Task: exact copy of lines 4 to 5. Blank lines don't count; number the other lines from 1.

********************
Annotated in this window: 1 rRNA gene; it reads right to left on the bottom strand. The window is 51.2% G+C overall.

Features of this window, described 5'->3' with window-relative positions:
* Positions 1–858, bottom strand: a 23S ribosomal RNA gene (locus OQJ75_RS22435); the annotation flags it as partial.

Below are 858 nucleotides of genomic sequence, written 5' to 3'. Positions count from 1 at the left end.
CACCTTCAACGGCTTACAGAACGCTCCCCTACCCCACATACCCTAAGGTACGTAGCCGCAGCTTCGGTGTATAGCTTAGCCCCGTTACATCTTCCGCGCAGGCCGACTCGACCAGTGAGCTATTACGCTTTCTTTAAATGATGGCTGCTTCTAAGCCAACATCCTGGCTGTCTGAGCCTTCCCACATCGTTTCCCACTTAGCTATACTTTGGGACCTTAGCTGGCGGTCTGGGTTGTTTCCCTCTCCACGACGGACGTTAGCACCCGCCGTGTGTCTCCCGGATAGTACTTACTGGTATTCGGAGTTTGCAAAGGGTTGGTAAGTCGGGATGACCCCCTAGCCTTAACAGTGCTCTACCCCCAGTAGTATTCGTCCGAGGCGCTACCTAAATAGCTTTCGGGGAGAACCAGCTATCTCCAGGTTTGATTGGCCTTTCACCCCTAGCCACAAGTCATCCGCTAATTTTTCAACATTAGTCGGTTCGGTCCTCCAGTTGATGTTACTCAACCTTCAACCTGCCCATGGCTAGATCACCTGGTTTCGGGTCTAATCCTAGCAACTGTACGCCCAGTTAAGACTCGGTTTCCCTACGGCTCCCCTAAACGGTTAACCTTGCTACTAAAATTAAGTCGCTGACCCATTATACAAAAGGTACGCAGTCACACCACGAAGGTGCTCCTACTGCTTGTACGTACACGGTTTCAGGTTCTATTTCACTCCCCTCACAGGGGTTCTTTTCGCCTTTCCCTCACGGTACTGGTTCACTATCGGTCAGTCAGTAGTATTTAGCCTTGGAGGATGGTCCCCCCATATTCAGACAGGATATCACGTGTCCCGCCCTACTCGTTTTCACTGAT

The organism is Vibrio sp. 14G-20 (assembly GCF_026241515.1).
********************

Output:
Below are 858 nucleotides of genomic sequence, written 5' to 3'. Positions count from 1 at the left end.
CACCTTCAACGGCTTACAGAACGCTCCCCTACCCCACATACCCTAAGGTACGTAGCCGCAGCTTCGGTGTATAGCTTAGCCCCGTTACATCTTCCGCGCAGGCCGACTCGACCAGTGAGCTATTACGCTTTCTTTAAATGATGGCTGCTTCTAAGCCAACATCCTGGCTGTCTGAGCCTTCCCACATCGTTTCCCACTTAGCTATACTTTGGGACCTTAGCTGGCGGTCTGGGTTGTTTCCCTCTCCACGACGGACGTTAGCACCCGCCGTGTGTCTCCCGGATAGTACTTACTGGTATTCGGAGTTTGCAAAGGGTTGGTAAGTCGGGATGACCCCCTAGCCTTAACAGTGCTCTACCCCCAGTAGTATTCGTCCGAGGCGCTACCTAAATAGCTTTCGGGGAGAACCAGCTATCTCCAGGTTTGATTGGCCTTTCACCCCTAGCCACAAGTCATCCGCTAATTTTTCAACATTAGTCGGTTCGGTCCTCCAGTTGATGTTACTCAACCTTCAACCTGCCCATGGCTAGATCACCTGGTTTCGGGTCTAATCCTAGCAACTGTACGCCCAGTTAAGACTCGGTTTCCCTACGGCTCCCCTAAACGGTTAACCTTGCTACTAAAATTAAGTCGCTGACCCATTATACAAAAGGTACGCAGTCACACCACGAAGGTGCTCCTACTGCTTGTACGTACACGGTTTCAGGTTCTATTTCACTCCCCTCACAGGGGTTCTTTTCGCCTTTCCCTCACGGTACTGGTTCACTATCGGTCAGTCAGTAGTATTTAGCCTTGGAGGATGGTCCCCCCATATTCAGACAGGATATCACGTGTCCCGCCCTACTCGTTTTCACTGAT